How to Make a Dog Crate Divider

The best crate size for any dog is one which allows it to stand and turn around without restriction.  This often means that the crate will have too much extra space for a small puppy. This extra space will encourage the puppy to relieve itself in the crate and defeat the purpose of crate training in the first place.

The easiest way to solve this problem would be to simply put a crate divider that can be removed once the puppy grows into adulthood. Listed below are a few tips and tricks to help you make your own divider at home.

How to Make a Dog Crate Divider

Soure: pinterest.com

Why Crate Train

Before anything else, it is best if you know the purpose of crate training in the first place. Crate training is one of the simplest methods that you can use to potty train a new puppy. The crate serves as a designated area.  As such, it should only be large enough to fit a few cushions or a blanket and some food bowls.

The puppy should be trained to only relieve itself once it is led out of the crate. However, a large crate will enable the puppy to pee on one end and still sleep peacefully on the other end. A crate divider can help you restrict the space that your puppy can move around in without forcing you to spend on a smaller crate and buying a new crate every few months. Likewise, a divider can be made using simple household materials that you can easily find at home.

What Materials Can Be Used

A puppy is prone to committing small accidents every now and then while it is being crate trained. For this reason, it is best if you use simple and affordable household materials for your crate divider. Remember that this divider will only be used temporarily so there is no need to spend on a professionally-made divider.  

Here is a basic list of the materials needed:

  • Large sturdy cardboard
  • Tape measure
  • Meter stick or ruler
  • Marker or pencil
  • Scissors or cutter
  • 4 pieces of wire or cable ties that are at least 6 inches long

For Teething Puppies or Chewers

If your puppy is in its teething stage or if the breed is a known chewer, it would be better to replace the cardboard with a thin piece of plywood instead. You can simply cut the plywood to the proper size and use a drill or nail to make four holes in each corner.

How to Make a Dog Crate Divider

Soure: 3dogmedia.com

Set the Size

Put your puppy inside the crate to make it easier to determine the appropriate temporary crate size. Make sure that the puppy will still have enough room to move around in in the allotted space. Your pet should be able to stand up, turn around, and stretch out with ease. Mark the spot inside the crate where you want to place the divider.

Measure the Crate

Use the tape measure to get the dimensions of the crate’s interior. Measure the crate from one side to the other to get the proper width. Measure the crate from top to bottom to get the proper height. Mark a half inch allowance to ensure that the divider will fit snugly in place.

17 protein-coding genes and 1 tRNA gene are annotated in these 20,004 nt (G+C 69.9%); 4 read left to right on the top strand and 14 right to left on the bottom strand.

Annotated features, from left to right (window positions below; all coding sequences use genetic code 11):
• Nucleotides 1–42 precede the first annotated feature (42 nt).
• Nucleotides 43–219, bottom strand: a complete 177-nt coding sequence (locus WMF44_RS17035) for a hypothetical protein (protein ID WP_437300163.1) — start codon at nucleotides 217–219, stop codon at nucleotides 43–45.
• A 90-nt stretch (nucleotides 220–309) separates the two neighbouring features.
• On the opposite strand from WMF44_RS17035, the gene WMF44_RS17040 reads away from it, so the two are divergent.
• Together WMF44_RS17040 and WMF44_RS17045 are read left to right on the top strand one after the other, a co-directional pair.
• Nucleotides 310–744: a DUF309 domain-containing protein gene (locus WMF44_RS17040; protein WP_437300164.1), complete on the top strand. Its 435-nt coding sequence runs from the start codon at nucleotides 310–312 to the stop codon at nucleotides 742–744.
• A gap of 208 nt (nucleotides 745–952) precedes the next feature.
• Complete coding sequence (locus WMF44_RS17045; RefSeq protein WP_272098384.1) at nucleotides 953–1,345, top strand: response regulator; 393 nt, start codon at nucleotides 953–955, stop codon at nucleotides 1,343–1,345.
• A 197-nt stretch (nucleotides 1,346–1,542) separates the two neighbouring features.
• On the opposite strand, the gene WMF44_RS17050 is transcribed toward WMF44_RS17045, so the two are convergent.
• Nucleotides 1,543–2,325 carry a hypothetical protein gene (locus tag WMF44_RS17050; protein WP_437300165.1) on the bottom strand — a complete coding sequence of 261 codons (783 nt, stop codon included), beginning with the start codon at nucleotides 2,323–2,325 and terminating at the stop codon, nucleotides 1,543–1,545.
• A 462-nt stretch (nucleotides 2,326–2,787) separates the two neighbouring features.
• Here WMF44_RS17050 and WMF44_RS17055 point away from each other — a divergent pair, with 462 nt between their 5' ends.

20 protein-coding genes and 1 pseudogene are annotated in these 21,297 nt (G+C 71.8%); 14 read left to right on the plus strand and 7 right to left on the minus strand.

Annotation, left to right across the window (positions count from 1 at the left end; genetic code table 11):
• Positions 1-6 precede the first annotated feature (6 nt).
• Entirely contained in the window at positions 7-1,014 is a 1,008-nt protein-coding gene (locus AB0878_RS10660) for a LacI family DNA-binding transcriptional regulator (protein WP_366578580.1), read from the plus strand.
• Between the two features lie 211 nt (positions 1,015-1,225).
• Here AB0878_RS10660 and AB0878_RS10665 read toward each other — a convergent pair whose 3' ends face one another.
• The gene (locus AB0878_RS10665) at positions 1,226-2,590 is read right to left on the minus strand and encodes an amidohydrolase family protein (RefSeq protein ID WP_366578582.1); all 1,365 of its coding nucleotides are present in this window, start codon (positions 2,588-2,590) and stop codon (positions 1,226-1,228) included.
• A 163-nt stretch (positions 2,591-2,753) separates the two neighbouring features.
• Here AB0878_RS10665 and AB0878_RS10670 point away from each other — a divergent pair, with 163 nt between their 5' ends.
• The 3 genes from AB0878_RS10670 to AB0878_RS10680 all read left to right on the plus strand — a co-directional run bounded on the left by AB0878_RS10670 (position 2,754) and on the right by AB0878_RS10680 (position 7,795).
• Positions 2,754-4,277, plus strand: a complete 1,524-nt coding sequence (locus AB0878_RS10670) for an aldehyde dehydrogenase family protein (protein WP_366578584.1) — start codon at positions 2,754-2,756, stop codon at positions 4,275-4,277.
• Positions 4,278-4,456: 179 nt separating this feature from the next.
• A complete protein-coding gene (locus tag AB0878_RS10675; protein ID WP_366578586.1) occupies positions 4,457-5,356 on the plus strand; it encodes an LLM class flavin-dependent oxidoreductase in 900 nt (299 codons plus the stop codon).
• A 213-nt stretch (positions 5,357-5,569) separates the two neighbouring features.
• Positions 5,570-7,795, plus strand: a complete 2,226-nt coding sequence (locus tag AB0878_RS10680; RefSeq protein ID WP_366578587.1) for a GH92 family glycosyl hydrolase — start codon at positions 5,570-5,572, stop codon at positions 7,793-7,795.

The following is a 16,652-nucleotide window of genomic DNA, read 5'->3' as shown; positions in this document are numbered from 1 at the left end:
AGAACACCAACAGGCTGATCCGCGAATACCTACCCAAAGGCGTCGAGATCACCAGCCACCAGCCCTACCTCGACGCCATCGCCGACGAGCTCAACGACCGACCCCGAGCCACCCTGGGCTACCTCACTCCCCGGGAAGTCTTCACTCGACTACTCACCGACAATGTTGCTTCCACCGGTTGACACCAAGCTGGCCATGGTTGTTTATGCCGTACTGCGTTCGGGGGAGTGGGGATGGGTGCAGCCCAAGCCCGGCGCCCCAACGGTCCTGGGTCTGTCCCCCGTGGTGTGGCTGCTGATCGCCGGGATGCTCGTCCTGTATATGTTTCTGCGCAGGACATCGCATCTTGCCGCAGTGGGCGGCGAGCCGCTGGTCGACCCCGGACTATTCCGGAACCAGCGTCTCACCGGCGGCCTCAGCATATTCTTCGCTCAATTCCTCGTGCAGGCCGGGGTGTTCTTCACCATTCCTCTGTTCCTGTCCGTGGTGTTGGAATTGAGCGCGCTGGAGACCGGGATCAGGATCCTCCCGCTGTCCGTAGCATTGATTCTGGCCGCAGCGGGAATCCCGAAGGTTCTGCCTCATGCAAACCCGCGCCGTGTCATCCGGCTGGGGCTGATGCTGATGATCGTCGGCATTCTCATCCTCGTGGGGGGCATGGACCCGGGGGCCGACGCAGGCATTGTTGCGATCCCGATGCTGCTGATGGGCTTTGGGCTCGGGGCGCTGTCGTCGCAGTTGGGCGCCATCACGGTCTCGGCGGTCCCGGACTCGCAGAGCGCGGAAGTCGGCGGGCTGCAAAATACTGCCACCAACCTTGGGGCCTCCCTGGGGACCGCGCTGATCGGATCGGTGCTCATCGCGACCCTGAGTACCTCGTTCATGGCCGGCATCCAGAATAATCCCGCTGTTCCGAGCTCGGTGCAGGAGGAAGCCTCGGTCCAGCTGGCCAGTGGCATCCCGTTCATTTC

Mark the Board

With the gathered measurements, mark the cardboard or plywood with a ruler and a pen. Cut the cardboard to the right height and width using a pair of sharp scissors. If you have a steady grip, a box cutter can also provide a cleaner and straighter line.

The plywood can be cut using a handsaw and then sanded to remove any sharp splinters.  Remember that your puppy will be in close proximity with this divider so you should make sure that there will be no sharp edges left that can cause it to injure itself.

Attach the Divider

Punch or drill holes into each corner of the cardboard or plywood. Thread the wire or cable tie through the hole but do not tie it yet.

Place the makeshift divider inside the crate and secure it in place by twisting the wires or ties around the bars. Make sure that the sharper ends are secured outside the crate since these can easily injure a curious puppy. You can also opt to cut the excess wires once the divider is in place.

Handling Your Puppy

Once the divider is in place, your puppy should learn to stay only in the allotted space without pushing against the divider. However, if your puppy turns out to be more destructive than you first thought, then you might consider simply removing the divider altogether to prevent your dog from hurting himself.

As your puppy grows, you will find that he will learn not to have any more accidents inside the crate. Most dogs do not enjoy sleeping in their own filth so they will try to keep their sleeping area as clean as possible.

In the end, what is most important is that you create a routine that allows your puppy to know when it should eat, when it should sleep, and when it should relieve itself. Eventually, once your puppy has mastered this routine, you can then take the divider out and allow the puppy to fully enjoy his crate.

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Krystal Morrison
 

I create this blog to share my daily tips about home improvement, children, pets, food, health, and ways to be frugal while maintaining a natural lifestyle.